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Claims(23)
The invention claimed is:
1. A microwave receiver configured to measure a frequency F of a microwave signal received by the receiver, in a band of frequencies having a maximum frequency Fmax, the receiver comprising:
N frequency meters E1, E2, . . . Ek, . . . EN, each meter forming at least a portion of N pathways respectively to provide respectively N ambiguous frequency measurements Fm1, Fm2, . . . Fmk, . . . FmN of the microwave signal received, the microwave signal received being sampled, in each frequency meter, at a respective sampling frequency Fe1, Fe2, . . . Fek, . . . FeN, each frequency meter comprising:
a one-bit analog/digital converter fed directly with the microwave signal received by the receiver, each converter providing a real digital signal at a sampling frequency Fek;
a DFT processor to perform a discrete Fourier transform based on the real digital signal output by the one-bit converter; and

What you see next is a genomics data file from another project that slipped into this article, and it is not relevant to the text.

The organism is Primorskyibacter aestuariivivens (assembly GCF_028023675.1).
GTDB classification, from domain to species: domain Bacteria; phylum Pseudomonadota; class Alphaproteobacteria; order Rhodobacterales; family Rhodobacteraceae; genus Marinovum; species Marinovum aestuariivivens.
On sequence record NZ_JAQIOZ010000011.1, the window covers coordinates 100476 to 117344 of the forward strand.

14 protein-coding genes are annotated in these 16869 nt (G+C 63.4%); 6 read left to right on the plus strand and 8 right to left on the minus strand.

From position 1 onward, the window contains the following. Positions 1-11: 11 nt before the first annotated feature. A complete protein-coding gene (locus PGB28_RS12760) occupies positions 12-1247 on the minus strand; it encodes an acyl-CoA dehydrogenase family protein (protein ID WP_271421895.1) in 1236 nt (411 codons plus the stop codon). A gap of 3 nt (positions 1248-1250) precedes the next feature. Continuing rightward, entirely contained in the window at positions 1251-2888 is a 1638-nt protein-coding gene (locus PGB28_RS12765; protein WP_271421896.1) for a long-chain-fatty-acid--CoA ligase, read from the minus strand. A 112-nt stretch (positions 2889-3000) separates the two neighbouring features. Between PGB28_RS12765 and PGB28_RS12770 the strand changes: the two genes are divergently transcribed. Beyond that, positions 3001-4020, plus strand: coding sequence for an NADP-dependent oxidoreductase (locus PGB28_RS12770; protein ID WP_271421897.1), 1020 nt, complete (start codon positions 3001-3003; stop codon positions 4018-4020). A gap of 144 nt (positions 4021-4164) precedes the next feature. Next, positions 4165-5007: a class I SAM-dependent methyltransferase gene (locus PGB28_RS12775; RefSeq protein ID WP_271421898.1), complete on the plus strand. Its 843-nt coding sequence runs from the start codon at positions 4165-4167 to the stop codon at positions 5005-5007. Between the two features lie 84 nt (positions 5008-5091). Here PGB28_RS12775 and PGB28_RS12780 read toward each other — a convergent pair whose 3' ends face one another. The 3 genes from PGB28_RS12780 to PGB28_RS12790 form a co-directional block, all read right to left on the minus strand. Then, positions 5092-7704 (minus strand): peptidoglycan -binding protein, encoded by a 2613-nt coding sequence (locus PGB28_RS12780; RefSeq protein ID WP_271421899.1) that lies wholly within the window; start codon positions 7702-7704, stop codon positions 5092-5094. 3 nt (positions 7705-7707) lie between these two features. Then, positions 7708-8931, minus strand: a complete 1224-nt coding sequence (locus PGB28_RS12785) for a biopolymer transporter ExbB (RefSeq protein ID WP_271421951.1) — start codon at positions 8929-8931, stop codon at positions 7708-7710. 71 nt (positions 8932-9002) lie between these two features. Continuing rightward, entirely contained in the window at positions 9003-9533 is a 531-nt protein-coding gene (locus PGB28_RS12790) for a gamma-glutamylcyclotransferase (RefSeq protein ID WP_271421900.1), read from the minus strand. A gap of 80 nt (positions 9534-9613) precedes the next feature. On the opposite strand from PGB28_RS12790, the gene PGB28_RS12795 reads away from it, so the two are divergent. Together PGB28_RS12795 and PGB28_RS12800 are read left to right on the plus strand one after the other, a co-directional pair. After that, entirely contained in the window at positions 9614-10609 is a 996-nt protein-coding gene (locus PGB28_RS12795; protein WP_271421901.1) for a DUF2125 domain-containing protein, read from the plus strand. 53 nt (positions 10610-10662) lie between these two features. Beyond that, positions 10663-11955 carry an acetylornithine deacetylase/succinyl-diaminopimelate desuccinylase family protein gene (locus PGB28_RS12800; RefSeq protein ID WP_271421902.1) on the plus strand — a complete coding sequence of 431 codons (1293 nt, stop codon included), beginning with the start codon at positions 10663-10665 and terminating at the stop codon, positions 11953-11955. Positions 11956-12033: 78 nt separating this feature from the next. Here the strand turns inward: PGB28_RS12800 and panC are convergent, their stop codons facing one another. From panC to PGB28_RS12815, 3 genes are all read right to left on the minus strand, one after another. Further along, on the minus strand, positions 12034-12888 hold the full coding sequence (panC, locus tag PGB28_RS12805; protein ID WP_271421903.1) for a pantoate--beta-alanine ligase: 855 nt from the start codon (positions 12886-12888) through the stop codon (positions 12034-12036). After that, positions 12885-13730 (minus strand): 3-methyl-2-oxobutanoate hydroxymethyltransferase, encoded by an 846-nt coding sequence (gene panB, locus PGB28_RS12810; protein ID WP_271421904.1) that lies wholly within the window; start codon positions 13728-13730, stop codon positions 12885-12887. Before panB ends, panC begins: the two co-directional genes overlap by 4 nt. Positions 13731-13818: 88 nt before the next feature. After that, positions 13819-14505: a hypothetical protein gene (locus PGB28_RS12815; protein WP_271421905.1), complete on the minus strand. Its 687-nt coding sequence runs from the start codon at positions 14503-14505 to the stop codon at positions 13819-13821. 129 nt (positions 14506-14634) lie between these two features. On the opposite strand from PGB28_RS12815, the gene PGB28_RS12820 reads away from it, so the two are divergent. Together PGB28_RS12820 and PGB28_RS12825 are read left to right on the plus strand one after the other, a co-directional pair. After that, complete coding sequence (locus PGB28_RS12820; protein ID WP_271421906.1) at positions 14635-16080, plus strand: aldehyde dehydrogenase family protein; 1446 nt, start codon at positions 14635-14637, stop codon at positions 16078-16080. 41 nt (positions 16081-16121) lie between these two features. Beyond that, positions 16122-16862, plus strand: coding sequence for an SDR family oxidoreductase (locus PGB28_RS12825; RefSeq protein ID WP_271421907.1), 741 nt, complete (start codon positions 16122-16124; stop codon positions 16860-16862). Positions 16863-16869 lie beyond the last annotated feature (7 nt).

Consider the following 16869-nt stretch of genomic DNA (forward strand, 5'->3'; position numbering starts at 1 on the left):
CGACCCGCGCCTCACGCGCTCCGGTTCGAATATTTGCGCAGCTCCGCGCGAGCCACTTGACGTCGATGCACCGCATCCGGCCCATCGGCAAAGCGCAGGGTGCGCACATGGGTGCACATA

at least one peak detector of a spectral line maximum of the discrete Fourier transform provided by the DFT processor; and
the receiver further comprising, an ambiguity resolving device receiving the N frequency measurements and providing the frequency F of the microwave signal received,
wherein the N frequency meters provide Nptk sampling points to the DFT processor, wherein the DFT processor further comprises:
a first output to provide a result of a first discrete Fourier transform DFTi-1 of the Nptk sampling points during a first sampling time period; and
a second output to provide a result of a second discrete Fourier transform DFTi of the Nptk sampling points during a second sampling time period,